We examined the genetic relationship between isolates CXH-01 to CXH-04, and CXH-05 with CXH-06 via SNP analysis. Within the set of sequenced isolates, SNPs were distributed evenly along the genome. Unevenly distributed SNPs would suggest evolutionary pressure within a target region.

When compared against SNPs common to atypical isolates CXH-02, CXH-03 and CXH-04, CXH-01 had 2,363 unique SNPs (375 non-synonymous (ns) SNPs), of which 478 mapped to the coding region or intron of 47 genes. In comparison, only 298 SNPs (43 nsSNPs) were common to isolates CXH-02, 03 and 04 that are not present in CXH-01 (Fig. 4a): 58 of these SNPs mapped to the coding region or intron of 15 genes. However, different nsSNPs in CXH-01 were also found to map to 14 of these same genes, indicating that variation was occurring in these genes in both typical and atypical isolates. The single gene unique to isolates CXH-02, 3 and 4 was Afu7g01930, a putative GTP-binding protein. The 33 genes unique to CXH-01 (the normal phenotype) and absent in CXH-02, CXH-03 and CXH-4, are summarized in Table 3.

Fig. 4
figure 4

Venn diagrams of unique and common SNPs. a The majority of SNPs are shared between all four isolates, but more unique SNPs are found in CXH-01. b There are more unique SNPs found in the abnormal isolate CXH-06 when compared to CXH-05. Created using RStudio v1.4.1717 and Studio Ghibli Colour Palettes.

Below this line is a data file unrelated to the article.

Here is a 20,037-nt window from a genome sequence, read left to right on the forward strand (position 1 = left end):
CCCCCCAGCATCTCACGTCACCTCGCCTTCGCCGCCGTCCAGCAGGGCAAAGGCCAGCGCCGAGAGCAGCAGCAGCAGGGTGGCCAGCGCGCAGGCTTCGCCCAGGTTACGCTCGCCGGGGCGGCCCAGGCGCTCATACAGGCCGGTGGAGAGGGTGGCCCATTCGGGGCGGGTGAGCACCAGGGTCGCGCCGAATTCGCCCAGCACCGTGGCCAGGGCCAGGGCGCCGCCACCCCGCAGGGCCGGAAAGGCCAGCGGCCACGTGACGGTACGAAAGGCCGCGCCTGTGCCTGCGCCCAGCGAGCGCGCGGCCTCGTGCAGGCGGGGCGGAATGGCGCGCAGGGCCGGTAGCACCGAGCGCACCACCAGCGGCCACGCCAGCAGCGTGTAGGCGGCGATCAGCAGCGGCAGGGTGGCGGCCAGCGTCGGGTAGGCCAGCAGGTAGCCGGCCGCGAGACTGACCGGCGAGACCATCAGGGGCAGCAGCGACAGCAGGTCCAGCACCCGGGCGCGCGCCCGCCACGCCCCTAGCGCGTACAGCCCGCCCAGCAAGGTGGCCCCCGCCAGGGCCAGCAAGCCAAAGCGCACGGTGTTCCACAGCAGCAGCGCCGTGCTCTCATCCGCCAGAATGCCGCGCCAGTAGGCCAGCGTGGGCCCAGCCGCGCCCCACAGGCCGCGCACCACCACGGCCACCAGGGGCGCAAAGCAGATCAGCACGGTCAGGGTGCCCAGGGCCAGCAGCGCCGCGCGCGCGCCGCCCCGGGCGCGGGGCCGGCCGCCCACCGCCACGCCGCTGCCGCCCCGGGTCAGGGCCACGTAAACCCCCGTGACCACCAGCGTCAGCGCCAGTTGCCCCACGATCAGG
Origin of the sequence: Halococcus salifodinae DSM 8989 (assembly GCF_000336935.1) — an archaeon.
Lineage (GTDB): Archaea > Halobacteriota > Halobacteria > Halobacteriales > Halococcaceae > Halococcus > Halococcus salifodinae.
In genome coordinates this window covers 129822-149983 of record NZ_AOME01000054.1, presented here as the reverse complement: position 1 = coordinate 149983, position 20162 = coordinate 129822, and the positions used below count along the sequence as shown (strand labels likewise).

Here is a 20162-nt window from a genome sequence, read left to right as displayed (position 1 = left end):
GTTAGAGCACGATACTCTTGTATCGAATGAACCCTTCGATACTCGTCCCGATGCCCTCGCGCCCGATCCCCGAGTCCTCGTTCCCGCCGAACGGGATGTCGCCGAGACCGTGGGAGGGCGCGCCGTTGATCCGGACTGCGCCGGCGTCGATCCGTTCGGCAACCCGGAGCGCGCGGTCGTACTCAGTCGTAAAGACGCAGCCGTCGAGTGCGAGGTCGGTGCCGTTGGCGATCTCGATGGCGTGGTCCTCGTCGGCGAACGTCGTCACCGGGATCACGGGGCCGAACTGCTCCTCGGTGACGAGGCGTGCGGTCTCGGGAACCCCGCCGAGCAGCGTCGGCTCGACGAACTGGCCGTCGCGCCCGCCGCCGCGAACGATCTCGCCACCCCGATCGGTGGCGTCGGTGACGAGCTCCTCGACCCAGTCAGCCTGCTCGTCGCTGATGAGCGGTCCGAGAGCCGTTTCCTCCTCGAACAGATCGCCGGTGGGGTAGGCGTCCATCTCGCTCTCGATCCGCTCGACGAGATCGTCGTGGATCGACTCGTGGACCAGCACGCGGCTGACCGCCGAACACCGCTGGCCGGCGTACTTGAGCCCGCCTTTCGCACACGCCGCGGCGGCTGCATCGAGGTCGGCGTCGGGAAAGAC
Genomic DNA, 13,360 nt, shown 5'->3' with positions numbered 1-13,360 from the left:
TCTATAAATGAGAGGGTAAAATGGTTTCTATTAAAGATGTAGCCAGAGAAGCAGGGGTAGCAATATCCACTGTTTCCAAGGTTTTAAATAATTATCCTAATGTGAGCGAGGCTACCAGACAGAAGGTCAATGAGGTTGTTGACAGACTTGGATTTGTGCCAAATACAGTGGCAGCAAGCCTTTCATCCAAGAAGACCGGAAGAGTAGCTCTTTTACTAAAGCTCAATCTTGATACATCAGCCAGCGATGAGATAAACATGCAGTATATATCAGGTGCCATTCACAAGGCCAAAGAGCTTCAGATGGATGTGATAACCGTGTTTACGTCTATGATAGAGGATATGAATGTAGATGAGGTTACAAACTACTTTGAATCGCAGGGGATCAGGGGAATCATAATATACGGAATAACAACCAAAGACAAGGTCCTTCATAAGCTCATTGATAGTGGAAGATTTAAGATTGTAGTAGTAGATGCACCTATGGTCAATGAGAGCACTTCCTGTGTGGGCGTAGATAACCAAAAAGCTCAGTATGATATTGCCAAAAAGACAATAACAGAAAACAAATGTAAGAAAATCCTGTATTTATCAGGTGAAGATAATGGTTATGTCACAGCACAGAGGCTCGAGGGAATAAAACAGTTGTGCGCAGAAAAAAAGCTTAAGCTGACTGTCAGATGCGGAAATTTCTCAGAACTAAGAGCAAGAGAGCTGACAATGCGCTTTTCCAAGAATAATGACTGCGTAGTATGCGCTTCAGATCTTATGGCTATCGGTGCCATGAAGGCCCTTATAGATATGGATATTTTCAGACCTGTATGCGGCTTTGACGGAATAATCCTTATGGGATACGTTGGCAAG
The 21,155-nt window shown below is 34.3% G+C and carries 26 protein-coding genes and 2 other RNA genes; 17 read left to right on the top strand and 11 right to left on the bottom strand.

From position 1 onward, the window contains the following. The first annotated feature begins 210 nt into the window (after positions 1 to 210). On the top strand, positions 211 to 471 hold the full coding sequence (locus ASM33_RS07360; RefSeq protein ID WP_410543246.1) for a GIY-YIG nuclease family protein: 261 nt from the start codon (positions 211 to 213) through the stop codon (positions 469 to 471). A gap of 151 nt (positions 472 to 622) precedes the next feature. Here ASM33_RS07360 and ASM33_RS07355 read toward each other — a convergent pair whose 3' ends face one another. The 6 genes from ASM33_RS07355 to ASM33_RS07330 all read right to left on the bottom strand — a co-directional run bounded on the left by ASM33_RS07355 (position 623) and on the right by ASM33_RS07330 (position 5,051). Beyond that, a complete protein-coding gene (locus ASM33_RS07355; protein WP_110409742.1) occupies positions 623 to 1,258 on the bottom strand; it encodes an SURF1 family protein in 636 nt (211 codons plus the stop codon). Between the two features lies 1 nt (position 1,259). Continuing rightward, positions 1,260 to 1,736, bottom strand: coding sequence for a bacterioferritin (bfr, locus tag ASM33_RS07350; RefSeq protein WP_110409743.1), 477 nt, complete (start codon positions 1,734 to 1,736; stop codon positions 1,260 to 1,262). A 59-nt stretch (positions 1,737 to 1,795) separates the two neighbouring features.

Table 3 Genes unique to CXH-01 containing uniquely mapped SNPs, and gene functions

When comparing CXH-06, the atypical variant, to CXH-05, we discovered 1,540 unique SNPs (Fig. 4b), of which 269 were located within the CDS or intron of genes (and 171 were nsSNPs in 26 unique genes). Five nsSNPs were located in Afu7g08250, which encodes a gene that is upregulated when conidia are exposed to neutrophils. 10 SNPs were designed nonsense or readthrough mutations, mapping to 7 unique genes which were enriched for the (1, 4)-ß-D-xylan degradation metabolic pathway (p < 1.48e−2), and xylan metabolic and catabolic GO terms (p < 1.63e−2 for both).

A recent study has identified 248 nsSNPs predicted to be involved in exposure to in-host stressors [25]. Whilst the study by Ballard et al. included 13 sequential isolates from one patient over 2 years, and the isolates in our study represent the diversity within a patient at one point in time, there were parallels in the findings. Whilst none of the nsSNPs identified by Ballard et al. were found in the isolates in this study, two genes containing nsSNPs from the Ballard et al. study were found to contain different nsSNPs in isolates CXH-01 to CXH-06 (Table 4). There was an incremental increase in the numbers of nsSNPs for isolates CXH-01 to CXH-04, and also CXH-5 and CXH-06, in AFUA_4G14310 (an uncharacerised protein). For gene AFUA_6G14720 (a telomere-associated RecQ helicase), increase in nsSNPs were only seen in CXH-04 (n = 32) compared to five nsSNPs in CXH-01 (CXH-02 and CXH-03 contains no nsSNPs in this gene). However, an increase in nsSNPs was observed for CXH-06 compared to CXH-05.

Table 4 Genes identified in Ballard et al. [25] containing nsSNPs (numbers indicated) that may be responsible for phenotypic diversity